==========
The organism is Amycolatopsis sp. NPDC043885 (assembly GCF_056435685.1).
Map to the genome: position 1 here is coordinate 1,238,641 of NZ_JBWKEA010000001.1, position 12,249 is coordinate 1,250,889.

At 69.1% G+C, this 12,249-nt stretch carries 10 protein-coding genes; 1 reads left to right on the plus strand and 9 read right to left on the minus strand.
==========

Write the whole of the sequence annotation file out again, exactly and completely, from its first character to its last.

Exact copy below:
The organism is Amycolatopsis sp. NPDC043885 (assembly GCF_056435685.1).
Map to the genome: position 1 here is coordinate 1,238,641 of NZ_JBWKEA010000001.1, position 12,249 is coordinate 1,250,889.

At 69.1% G+C, this 12,249-nt stretch carries 10 protein-coding genes; 1 reads left to right on the plus strand and 9 read right to left on the minus strand.